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Synopsis

Drawing on studies from major European countries and Australia, this exciting new collection from a group of internationally-renowned scholars extends the ongoing debate on falling crime rates from the perspective of criminal opportunity or routine activity theory. Considering the trends and discourse of the international crime fall, this book analyses the effect of Post World War II crime booms which triggered a universal improvement in security across the Western world, such as the introduction of mandatory security in motor vehicles in Europe and the US. Preliminary evidence is also presented on the impact of collective improvements in home security, analyzing levels of household burglaries and their distribution amongst the population in The Netherlands, England and Wales.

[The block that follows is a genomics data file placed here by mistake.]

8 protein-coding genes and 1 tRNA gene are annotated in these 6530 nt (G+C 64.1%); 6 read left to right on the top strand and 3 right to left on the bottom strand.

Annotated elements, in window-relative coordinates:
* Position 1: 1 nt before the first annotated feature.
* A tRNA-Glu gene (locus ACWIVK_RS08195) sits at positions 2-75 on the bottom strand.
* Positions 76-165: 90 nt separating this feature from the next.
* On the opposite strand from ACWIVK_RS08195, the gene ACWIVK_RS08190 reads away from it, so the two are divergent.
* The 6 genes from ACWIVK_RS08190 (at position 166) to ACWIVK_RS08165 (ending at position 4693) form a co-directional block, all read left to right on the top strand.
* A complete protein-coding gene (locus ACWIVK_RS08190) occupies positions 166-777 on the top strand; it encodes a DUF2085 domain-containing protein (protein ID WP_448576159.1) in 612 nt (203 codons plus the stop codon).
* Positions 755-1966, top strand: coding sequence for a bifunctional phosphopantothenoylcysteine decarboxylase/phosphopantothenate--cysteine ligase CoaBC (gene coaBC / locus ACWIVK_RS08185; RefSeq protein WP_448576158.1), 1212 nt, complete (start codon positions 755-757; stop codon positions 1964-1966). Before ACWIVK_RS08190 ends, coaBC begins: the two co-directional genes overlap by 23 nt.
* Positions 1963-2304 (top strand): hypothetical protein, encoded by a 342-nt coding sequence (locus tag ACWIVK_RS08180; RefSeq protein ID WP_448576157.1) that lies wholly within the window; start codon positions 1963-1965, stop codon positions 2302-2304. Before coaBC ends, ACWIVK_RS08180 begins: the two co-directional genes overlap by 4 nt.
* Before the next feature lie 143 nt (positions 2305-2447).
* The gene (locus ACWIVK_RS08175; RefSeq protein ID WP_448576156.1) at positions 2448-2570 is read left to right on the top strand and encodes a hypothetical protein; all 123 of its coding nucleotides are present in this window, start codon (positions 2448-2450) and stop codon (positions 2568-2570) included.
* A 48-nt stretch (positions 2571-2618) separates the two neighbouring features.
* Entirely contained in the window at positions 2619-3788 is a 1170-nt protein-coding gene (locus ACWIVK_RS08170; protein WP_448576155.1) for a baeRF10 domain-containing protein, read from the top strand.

The International Crime Drop discusses how improved security against volume crime has initiated a prolonged recession on criminal markets in the West, a downturn that appears largely independent from criminal policies of individual governments. With fresh evidence for the causes of international falls in crime, this book signals a new direction in epidemiological studies of crime.




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